Also, though the game is designed such that every vocation and weapon type is viable, I still say Sages are better than Mages. Naturally less squishy, able to deal darkness damage, healing...and the last bonus on their skill track is a 25% reduction to MP usage, which is why, as I said before, they're the second vocation you should max out for every character, after the Paladin (because the massive resilience and HP bonuses are immensely valuable no matter what).

And regarding revocation, keep in mind that the formula for generating treasure maps is partially based on your main character's current most-revocated vocation, so if you need to encounter monsters that you aren't finding in low-level dungeons, revocation will help. (Plus, you have to either revocate a couple of times or use a lot of seeds of skill to max out every skill track.)

« Reply #50 on: August 20, 2010, 09:09:57 PM »
I feel that the Sage outclasses the Priest, but not the Mage. My one Sage uses almost exclusively white/defensive magic, so my other magician is free to take advantage of the Mage's superior offensive spell selection.
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« Reply #51 on: August 21, 2010, 02:13:35 AM »
The Sage is the only vocation capable of naturally utilizing darkness damage, which a good number of endgame foes are weak to; the only other ways to deal darkness damage are to reflect it with Bounce/mirror armor/Magic Mirror or to use an expensive spear-only skill that only one character can use at any given time. And, again, the Sage's base physical stats are better than those of the Mage, as they're closer to that of the physically-oriented Priest, but without a significant trade-off for magic ability; a max-level Sage with every skill tree maxed out and the best possible equipment is naturally going to take less damage (and deal more from regular attacks) than a Mage with the same, while dealing about the same amount of damage with spells.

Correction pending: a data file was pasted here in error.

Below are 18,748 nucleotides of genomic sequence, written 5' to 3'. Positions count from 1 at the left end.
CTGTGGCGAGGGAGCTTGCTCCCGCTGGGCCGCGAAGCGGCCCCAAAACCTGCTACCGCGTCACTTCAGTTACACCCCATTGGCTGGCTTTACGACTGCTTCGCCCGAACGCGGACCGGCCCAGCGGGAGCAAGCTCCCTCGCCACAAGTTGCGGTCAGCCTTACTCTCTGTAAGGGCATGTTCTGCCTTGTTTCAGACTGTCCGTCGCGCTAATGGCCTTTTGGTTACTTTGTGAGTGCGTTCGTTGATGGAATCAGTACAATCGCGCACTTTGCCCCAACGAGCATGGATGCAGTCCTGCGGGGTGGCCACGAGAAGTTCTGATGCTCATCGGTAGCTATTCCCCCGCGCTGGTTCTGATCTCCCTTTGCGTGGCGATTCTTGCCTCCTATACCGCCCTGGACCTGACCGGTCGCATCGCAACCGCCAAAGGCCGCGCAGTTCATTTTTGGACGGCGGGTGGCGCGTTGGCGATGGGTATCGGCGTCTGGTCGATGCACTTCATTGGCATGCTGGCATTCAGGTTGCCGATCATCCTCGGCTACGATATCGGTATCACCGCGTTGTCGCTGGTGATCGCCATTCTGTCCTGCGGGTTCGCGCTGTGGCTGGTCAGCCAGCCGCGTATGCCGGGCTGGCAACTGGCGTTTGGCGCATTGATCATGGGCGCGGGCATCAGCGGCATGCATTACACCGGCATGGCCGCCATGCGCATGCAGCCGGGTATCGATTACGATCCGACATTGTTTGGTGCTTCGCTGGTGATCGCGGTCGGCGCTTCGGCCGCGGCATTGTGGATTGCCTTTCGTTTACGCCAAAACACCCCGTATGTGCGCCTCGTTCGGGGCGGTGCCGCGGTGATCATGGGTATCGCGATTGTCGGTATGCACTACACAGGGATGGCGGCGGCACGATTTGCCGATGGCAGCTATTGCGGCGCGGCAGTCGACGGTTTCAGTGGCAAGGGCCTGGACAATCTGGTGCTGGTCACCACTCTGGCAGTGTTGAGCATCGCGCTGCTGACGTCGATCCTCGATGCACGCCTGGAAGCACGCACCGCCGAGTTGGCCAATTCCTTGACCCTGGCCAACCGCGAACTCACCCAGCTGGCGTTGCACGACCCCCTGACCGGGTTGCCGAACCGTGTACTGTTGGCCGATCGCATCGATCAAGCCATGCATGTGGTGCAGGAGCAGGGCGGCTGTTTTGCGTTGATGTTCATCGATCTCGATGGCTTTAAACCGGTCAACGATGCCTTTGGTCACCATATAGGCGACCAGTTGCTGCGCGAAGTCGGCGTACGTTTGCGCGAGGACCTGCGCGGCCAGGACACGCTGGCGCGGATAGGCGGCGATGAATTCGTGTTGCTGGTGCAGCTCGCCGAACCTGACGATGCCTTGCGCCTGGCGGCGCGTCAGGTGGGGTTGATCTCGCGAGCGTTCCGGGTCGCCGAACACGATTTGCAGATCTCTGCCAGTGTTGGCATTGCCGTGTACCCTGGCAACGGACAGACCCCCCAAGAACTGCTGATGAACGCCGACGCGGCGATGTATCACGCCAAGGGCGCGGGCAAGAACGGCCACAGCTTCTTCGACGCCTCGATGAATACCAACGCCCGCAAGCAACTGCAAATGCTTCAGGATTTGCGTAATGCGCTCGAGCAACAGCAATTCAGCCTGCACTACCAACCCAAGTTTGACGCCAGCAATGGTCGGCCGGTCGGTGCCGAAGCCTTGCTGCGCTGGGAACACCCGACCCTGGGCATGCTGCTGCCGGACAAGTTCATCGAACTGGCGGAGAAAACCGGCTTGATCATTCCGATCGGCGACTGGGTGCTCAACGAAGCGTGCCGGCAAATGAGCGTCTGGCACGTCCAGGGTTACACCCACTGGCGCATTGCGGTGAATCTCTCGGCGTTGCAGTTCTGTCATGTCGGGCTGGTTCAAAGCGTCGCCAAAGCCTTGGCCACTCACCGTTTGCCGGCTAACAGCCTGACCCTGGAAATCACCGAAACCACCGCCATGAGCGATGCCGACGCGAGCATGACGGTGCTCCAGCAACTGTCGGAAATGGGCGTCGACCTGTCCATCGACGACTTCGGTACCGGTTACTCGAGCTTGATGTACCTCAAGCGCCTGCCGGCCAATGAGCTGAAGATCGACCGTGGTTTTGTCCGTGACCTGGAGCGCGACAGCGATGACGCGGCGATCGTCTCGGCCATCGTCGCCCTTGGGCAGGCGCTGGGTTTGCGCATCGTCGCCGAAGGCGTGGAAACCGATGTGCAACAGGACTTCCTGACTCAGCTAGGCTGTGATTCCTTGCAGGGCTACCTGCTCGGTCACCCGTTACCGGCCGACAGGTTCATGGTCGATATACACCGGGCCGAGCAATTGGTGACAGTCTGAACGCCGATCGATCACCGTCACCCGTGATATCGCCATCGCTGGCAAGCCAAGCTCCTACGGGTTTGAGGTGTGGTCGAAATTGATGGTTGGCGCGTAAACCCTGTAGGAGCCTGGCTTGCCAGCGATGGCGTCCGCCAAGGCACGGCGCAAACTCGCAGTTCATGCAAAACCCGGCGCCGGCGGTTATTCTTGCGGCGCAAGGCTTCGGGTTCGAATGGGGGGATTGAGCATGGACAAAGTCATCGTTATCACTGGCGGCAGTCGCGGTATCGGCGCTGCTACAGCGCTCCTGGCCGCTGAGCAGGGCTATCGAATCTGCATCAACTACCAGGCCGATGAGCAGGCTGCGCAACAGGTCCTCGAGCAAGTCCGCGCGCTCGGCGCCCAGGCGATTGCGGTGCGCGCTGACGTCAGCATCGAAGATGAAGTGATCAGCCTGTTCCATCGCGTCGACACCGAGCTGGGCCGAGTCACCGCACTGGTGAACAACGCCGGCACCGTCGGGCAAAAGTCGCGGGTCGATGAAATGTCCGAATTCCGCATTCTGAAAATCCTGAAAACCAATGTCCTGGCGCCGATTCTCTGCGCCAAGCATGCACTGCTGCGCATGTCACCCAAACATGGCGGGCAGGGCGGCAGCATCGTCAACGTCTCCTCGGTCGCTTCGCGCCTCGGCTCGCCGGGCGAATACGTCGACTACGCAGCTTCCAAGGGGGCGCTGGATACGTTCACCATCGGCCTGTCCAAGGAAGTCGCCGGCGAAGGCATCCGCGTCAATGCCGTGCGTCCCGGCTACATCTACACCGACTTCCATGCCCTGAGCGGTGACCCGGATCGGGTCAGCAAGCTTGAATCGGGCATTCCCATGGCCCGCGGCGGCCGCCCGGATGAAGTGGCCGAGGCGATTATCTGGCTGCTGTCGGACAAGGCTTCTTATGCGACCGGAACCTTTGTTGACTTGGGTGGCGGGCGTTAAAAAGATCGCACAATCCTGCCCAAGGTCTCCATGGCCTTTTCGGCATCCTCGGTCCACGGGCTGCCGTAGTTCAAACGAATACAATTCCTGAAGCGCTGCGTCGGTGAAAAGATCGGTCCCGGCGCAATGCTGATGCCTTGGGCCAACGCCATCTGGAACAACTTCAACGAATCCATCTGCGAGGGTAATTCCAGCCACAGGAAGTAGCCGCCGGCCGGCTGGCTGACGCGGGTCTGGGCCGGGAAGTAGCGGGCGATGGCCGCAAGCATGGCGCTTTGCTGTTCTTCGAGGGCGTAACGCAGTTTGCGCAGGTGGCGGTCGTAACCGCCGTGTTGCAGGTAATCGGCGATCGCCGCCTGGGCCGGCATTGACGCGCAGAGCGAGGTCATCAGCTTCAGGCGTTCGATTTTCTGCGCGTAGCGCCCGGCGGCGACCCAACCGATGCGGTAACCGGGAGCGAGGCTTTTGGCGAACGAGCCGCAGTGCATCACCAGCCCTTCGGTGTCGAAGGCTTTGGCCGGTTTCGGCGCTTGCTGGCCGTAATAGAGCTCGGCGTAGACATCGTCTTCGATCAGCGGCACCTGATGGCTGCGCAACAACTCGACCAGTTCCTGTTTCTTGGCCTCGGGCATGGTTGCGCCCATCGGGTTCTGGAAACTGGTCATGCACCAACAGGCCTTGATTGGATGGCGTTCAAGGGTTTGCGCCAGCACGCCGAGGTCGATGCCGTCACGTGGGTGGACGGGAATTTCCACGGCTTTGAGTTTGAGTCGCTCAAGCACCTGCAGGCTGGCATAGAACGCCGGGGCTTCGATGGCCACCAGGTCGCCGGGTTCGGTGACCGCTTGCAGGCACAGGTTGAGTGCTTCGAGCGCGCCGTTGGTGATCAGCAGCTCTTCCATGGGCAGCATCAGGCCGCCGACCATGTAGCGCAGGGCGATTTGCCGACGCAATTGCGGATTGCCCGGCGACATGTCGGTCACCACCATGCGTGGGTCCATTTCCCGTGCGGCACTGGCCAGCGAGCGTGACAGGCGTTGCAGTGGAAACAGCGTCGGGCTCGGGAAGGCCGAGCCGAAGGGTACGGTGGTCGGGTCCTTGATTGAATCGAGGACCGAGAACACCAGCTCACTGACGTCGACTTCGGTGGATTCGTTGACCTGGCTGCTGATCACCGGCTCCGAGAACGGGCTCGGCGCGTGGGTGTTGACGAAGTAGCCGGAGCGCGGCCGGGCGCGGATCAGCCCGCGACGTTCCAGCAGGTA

The Sage is the only vocation capable of throwing double Kazammle (under the effects of Twocus Pocus) at a boss one turn, healing the party to full health the next (double Multiheal, still under the effects of Twocus Pocus), rebuilding the party's worn-off Kabuff to full strength in a single turn (still Twocus Pocus), and then smacking the boss for a nice bit of damage with a regular attack (to build the multiplier up for your super-high-tension-and-boosted-attack Gladiator to do max damage with every hit of a multi-hit weapon).

The Sage does require a bit of building up (fully half of the vocations' skill tracks maxed out or almost maxed out), but once you get him there, he can pretty much single-handedly demolish anything that isn't a boss or a metal slime (and I don't even know yet if there's a metal slime wand or not - if there is, that goes out the window as well). The Mage isn't worthless (again, every vocation is viable), but I'd say there's more room for a Priest in a Sage's party than there is for a Mage.